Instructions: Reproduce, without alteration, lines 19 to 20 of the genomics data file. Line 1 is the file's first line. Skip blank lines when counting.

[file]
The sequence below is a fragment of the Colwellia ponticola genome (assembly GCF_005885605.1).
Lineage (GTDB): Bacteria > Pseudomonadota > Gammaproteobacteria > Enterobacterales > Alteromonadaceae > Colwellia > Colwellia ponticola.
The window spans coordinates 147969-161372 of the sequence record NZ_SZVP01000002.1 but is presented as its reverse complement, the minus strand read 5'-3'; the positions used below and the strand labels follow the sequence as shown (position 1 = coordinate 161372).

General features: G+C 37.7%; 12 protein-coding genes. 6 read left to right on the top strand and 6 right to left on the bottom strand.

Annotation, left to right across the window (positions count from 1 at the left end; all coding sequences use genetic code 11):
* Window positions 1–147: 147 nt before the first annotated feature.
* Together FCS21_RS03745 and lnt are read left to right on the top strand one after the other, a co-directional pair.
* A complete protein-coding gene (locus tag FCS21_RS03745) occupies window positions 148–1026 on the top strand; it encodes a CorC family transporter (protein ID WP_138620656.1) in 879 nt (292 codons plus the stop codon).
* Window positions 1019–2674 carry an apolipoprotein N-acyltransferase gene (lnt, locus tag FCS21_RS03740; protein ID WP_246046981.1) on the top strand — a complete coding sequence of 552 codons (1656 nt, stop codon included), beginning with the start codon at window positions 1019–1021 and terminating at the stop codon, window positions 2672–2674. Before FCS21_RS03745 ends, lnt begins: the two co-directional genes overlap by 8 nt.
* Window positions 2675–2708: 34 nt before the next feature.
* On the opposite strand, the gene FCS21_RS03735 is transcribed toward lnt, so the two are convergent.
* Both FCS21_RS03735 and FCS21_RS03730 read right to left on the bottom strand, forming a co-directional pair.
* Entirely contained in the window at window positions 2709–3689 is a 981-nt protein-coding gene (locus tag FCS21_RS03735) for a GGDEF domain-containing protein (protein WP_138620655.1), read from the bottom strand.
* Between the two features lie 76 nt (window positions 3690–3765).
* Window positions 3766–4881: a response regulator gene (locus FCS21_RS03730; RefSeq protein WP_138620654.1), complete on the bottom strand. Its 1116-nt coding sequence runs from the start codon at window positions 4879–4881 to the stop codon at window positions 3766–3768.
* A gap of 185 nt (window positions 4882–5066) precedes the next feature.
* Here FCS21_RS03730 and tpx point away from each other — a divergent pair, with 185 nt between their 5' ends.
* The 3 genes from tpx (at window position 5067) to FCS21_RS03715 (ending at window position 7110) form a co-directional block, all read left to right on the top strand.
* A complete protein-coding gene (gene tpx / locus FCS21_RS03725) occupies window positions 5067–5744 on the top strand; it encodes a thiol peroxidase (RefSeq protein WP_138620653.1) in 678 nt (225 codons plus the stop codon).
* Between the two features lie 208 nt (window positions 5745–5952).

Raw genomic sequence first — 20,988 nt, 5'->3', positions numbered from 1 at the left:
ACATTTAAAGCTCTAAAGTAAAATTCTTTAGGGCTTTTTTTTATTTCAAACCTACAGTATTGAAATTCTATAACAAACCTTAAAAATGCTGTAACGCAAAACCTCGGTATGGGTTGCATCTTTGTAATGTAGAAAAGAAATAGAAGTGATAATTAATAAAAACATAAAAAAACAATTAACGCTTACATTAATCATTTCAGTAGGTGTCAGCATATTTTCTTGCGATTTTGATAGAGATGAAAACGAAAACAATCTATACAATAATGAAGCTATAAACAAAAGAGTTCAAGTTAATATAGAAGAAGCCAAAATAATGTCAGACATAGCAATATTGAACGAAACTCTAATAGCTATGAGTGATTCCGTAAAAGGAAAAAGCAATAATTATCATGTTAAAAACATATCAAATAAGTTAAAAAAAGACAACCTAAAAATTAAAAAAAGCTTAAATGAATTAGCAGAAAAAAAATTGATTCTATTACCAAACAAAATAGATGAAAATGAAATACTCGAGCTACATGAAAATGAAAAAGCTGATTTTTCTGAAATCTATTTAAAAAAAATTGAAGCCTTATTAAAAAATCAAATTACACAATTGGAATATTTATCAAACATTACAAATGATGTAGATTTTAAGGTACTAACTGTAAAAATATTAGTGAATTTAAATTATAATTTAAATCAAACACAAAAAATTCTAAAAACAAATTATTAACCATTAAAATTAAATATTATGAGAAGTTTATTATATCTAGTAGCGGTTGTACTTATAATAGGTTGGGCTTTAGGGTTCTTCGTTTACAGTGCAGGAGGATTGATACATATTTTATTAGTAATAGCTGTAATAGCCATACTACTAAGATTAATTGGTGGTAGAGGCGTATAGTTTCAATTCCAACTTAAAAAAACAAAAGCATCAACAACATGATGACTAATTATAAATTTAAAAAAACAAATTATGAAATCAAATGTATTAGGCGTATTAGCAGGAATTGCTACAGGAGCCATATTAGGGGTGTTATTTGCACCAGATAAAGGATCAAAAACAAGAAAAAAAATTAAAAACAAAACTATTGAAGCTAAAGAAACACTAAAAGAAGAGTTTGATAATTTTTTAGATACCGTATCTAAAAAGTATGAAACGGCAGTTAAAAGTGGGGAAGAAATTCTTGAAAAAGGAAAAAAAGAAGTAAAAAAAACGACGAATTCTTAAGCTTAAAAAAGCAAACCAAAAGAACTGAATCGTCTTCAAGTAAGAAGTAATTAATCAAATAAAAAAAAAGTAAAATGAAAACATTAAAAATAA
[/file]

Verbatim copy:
* A complete protein-coding gene (gene tpx / locus FCS21_RS03725) occupies window positions 5067–5744 on the top strand; it encodes a thiol peroxidase (RefSeq protein WP_138620653.1) in 678 nt (225 codons plus the stop codon).
* Between the two features lie 208 nt (window positions 5745–5952).